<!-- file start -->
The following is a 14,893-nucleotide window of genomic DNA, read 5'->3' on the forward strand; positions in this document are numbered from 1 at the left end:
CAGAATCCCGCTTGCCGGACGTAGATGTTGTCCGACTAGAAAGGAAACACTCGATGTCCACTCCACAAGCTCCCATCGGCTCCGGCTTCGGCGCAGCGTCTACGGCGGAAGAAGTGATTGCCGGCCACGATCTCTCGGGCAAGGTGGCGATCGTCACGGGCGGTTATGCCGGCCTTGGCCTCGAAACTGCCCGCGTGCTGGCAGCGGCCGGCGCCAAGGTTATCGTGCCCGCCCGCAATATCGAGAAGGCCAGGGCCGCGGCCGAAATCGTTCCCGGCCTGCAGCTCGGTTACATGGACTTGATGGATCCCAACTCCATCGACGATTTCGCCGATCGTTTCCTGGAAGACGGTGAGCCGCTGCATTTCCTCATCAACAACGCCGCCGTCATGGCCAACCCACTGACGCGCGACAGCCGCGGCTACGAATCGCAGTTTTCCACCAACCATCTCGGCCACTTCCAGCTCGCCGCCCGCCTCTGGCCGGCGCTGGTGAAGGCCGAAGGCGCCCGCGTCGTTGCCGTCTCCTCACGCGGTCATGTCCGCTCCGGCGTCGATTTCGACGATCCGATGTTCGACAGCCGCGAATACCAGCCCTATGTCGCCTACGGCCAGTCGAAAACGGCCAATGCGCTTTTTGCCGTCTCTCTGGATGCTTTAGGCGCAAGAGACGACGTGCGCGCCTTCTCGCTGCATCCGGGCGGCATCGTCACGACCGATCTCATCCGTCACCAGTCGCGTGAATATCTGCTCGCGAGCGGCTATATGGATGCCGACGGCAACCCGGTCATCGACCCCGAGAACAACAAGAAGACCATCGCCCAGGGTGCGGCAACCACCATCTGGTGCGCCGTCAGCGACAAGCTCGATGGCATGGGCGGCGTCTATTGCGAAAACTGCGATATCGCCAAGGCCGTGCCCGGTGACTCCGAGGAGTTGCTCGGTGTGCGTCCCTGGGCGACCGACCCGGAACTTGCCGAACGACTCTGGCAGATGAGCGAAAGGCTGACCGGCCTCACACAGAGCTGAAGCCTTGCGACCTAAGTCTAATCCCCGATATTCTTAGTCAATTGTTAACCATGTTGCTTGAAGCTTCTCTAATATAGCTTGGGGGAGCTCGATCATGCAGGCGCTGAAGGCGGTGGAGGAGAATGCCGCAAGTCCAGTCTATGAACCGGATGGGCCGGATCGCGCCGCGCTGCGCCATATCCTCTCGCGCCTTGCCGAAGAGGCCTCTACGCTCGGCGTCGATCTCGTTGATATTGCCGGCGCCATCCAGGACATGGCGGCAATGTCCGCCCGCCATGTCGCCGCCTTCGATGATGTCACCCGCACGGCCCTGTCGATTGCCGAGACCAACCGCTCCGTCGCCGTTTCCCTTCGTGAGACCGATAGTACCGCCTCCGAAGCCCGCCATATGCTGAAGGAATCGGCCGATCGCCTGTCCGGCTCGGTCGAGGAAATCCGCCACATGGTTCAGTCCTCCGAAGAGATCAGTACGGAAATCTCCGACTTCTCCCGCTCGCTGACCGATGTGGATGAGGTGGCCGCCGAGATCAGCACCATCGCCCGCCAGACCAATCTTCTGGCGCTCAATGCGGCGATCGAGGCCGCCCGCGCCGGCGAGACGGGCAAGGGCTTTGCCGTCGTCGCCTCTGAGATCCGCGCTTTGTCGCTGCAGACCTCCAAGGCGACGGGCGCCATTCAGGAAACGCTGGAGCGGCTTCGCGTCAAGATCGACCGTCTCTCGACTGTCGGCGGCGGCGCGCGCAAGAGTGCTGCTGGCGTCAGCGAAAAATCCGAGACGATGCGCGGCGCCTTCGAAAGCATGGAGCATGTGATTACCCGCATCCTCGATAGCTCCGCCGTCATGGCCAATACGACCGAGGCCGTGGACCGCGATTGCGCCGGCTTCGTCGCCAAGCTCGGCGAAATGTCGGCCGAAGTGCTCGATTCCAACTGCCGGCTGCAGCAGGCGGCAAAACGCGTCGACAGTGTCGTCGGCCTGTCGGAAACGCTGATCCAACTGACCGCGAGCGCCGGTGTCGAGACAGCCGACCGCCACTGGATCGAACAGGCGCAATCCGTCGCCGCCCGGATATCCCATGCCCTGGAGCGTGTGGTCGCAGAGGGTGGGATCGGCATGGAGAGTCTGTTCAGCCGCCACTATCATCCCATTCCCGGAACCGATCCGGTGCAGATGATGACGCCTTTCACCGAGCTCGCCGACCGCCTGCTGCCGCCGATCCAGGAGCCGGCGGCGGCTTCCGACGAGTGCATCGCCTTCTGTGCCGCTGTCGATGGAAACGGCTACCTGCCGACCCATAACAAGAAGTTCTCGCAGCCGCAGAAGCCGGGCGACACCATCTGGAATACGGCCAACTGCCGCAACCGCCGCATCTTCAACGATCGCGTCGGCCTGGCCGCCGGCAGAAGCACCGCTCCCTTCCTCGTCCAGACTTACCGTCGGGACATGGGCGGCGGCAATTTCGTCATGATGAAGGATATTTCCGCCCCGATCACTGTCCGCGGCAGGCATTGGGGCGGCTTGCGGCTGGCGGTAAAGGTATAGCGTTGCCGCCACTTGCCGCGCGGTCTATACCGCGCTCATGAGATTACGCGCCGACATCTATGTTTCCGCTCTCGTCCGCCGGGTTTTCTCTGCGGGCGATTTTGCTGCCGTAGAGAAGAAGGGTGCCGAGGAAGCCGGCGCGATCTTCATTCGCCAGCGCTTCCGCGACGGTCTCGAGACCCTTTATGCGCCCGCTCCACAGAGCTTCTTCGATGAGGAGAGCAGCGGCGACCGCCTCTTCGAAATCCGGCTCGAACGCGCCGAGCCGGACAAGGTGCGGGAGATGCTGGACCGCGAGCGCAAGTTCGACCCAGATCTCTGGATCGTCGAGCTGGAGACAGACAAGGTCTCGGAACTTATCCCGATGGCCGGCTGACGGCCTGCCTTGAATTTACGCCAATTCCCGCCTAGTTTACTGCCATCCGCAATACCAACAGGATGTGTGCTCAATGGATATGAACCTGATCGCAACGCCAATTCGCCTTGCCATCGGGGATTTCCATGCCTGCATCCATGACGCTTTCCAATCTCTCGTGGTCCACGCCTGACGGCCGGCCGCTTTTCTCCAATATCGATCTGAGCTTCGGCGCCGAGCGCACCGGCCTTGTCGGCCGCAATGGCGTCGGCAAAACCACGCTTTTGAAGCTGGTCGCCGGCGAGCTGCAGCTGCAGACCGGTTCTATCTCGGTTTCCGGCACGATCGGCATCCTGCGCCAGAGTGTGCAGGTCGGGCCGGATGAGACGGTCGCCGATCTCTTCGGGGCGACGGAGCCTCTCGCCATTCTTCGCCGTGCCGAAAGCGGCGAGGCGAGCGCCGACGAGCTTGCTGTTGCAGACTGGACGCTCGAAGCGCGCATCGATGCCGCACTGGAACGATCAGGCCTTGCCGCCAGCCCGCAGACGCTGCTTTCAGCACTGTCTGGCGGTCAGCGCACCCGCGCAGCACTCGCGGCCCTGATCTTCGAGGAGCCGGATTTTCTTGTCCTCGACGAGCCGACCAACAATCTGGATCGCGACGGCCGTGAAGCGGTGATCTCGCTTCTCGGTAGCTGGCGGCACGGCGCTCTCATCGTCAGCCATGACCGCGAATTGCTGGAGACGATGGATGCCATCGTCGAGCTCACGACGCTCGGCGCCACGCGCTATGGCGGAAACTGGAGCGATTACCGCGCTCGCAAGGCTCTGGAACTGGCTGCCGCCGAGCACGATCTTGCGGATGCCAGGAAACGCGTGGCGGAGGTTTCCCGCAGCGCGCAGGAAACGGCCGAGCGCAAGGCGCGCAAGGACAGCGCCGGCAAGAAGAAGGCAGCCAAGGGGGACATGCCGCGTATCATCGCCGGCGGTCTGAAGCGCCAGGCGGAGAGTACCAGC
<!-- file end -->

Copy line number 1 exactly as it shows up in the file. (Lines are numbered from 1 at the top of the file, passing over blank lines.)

The following is a 14,893-nucleotide window of genomic DNA, read 5'->3' on the forward strand; positions in this document are numbered from 1 at the left end: